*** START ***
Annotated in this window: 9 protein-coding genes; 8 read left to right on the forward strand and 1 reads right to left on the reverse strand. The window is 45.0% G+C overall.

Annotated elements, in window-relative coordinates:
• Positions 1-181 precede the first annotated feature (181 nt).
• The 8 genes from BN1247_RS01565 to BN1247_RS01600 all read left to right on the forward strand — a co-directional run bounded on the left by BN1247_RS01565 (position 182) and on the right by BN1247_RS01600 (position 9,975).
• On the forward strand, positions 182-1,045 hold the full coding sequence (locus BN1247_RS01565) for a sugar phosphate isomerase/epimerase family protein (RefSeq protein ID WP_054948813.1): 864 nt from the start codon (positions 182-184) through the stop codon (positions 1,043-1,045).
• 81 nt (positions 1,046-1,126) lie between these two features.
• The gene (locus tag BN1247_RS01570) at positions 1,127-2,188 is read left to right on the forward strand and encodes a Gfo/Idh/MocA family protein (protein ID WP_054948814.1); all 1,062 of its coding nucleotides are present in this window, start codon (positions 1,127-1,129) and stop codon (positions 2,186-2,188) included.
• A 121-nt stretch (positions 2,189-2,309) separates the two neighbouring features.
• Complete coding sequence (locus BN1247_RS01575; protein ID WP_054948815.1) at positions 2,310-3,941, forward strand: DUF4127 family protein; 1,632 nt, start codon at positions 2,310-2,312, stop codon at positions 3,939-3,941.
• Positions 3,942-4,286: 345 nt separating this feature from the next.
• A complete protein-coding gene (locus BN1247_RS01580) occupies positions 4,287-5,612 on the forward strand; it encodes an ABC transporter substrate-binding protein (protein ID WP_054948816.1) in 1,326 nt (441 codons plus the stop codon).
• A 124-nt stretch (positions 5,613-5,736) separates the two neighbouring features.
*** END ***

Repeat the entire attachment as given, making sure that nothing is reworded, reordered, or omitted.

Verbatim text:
Annotated in this window: 9 protein-coding genes; 8 read left to right on the forward strand and 1 reads right to left on the reverse strand. The window is 45.0% G+C overall.

Annotated elements, in window-relative coordinates:
• Positions 1-181 precede the first annotated feature (181 nt).
• The 8 genes from BN1247_RS01565 to BN1247_RS01600 all read left to right on the forward strand — a co-directional run bounded on the left by BN1247_RS01565 (position 182) and on the right by BN1247_RS01600 (position 9,975).
• On the forward strand, positions 182-1,045 hold the full coding sequence (locus BN1247_RS01565) for a sugar phosphate isomerase/epimerase family protein (RefSeq protein ID WP_054948813.1): 864 nt from the start codon (positions 182-184) through the stop codon (positions 1,043-1,045).
• 81 nt (positions 1,046-1,126) lie between these two features.
• The gene (locus tag BN1247_RS01570) at positions 1,127-2,188 is read left to right on the forward strand and encodes a Gfo/Idh/MocA family protein (protein ID WP_054948814.1); all 1,062 of its coding nucleotides are present in this window, start codon (positions 1,127-1,129) and stop codon (positions 2,186-2,188) included.
• A 121-nt stretch (positions 2,189-2,309) separates the two neighbouring features.
• Complete coding sequence (locus BN1247_RS01575; protein ID WP_054948815.1) at positions 2,310-3,941, forward strand: DUF4127 family protein; 1,632 nt, start codon at positions 2,310-2,312, stop codon at positions 3,939-3,941.
• Positions 3,942-4,286: 345 nt separating this feature from the next.
• A complete protein-coding gene (locus BN1247_RS01580) occupies positions 4,287-5,612 on the forward strand; it encodes an ABC transporter substrate-binding protein (protein ID WP_054948816.1) in 1,326 nt (441 codons plus the stop codon).
• A 124-nt stretch (positions 5,613-5,736) separates the two neighbouring features.